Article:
"Here, then, is Scouting in a nutshell: A game for boys under the leadership of boys with the wise guidance and counsel of a grown-up who has still the enthusiasm of youth in him. A purposeful game, but a game just the same, a game that develops character by practice, that trains for citizenship--through experience in the out-of-doors [emphasis in the original]."
William Hillcourt, Handbook for Scoutmasters, 3rd Ed (1936)[two volumes]
This was Bill's evocation of B-P's statement in Aids to Scoutmastership:
"SCOUTING IS A GAME for boys, under the leadership of boys, in which elder brothers can give their younger brothers healthy environment and encourage them to healthy activities such as will help them to develop CITIZENSHIP [emphasis in the original]."
These wise words have been edited by BSA into: "“Scouting is a game for boys under the leadership of boys under the direction of a man.”
And from this, much flows.
We could still try Boy Scouting.
Consider involving the Scouts. The Quartermaster can give a "tour" of the Troop trailer and chuck-boxes. Scouts can explain and demonstrate how the lanterns/stoves/etc work. Have different types and styles of tents, backpacks and sleeping bags on-hand.
The parents will pick up on the passion and enthusiasm of the boys. Excitement is contagious!
To clarify, that study doesn't state what you think it does. The study did not try to determine "crime related to drug use." That study simply determined that people arrested had drugs in their system at the time of their arrest. That doesn't mean that they smoked pot and while high, decided to car-jack someone.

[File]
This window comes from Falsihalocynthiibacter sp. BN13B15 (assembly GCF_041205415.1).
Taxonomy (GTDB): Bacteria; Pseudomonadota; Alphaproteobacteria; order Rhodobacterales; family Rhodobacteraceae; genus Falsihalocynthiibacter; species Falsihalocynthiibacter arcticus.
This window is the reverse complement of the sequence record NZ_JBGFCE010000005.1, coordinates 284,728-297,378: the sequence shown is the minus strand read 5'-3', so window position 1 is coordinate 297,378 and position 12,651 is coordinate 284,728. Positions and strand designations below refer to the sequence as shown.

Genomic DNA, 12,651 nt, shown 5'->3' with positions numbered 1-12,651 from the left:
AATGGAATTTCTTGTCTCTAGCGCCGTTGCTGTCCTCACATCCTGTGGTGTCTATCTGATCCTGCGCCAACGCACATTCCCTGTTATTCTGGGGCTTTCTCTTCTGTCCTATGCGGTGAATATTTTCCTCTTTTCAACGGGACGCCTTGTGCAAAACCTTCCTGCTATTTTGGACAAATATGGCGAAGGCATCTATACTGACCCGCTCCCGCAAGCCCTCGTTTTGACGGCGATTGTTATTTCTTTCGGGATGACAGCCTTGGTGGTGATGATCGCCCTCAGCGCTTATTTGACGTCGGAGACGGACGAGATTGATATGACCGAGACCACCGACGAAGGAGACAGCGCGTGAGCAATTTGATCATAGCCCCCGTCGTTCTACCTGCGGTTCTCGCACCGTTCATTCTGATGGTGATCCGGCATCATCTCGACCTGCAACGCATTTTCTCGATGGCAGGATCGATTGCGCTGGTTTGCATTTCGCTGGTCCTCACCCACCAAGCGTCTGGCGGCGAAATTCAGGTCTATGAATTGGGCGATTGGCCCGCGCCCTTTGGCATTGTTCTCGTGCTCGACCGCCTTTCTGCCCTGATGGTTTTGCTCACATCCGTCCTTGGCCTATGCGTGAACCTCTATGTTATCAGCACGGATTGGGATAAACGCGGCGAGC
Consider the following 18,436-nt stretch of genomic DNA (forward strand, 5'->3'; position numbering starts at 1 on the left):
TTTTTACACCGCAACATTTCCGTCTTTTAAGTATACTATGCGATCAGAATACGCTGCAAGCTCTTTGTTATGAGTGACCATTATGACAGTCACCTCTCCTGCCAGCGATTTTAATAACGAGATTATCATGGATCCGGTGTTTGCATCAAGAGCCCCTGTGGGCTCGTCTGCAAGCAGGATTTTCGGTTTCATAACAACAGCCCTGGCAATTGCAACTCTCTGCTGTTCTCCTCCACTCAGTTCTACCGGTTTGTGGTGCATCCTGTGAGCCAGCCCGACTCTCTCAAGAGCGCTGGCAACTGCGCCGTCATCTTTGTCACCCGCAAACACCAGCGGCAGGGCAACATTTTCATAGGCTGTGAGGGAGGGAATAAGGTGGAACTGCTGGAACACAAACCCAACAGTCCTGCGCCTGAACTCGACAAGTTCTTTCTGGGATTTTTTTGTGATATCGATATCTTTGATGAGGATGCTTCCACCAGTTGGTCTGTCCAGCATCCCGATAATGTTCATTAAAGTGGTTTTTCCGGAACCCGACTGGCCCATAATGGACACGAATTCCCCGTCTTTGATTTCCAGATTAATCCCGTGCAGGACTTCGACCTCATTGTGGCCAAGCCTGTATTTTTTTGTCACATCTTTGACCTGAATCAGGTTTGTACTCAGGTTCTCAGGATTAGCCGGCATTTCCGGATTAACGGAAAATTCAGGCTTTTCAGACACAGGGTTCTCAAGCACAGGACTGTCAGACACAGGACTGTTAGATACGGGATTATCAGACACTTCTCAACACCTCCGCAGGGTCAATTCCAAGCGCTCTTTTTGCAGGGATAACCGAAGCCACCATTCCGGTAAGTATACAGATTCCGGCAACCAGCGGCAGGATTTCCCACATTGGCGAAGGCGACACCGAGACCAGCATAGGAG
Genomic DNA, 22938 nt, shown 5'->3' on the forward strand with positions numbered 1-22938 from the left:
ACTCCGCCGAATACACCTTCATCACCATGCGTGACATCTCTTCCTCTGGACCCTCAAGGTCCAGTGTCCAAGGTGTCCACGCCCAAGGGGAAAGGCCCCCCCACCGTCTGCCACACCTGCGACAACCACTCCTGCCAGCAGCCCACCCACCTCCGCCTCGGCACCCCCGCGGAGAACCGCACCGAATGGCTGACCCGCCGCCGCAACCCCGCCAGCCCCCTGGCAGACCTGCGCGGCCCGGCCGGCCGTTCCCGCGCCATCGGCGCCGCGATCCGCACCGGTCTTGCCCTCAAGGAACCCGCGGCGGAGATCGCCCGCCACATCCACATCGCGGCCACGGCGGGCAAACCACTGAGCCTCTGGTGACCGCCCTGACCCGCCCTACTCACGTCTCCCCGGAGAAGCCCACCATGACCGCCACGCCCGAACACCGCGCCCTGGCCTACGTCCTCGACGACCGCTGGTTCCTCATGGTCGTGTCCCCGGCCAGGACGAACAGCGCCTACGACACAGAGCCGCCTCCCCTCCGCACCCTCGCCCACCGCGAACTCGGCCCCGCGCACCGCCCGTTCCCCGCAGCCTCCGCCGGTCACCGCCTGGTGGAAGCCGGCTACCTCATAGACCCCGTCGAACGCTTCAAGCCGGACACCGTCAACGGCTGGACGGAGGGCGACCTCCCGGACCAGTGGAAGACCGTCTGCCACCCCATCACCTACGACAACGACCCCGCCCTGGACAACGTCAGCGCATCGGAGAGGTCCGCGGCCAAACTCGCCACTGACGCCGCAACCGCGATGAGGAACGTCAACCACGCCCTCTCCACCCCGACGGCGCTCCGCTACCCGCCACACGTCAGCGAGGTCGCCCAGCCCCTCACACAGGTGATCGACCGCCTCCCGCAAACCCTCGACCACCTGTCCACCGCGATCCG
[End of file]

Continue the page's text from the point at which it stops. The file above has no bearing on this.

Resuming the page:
Correlation is not causality. As your link stated, if they tested individuals arrested for crimes for having consumed water in the last 24 hours, such would not mean that 100% of crime is related to water consumption.
More likely the study suggests that individuals with the propensity to commit crimes are also likely to use illegal drugs. Not a rather shocking discovery.
Our Troop is going to be holding "Camping for Dummies" and "Backpacking for Dummies", specifically for adults, during our regular Troop meeting times. We'll see how many parents we have attend. I think it's a good idea for those who might be interested but aren't sure what equipment they need, or what we do on our trips, but I have my doubts as to how many will show. I'll report back mid-March.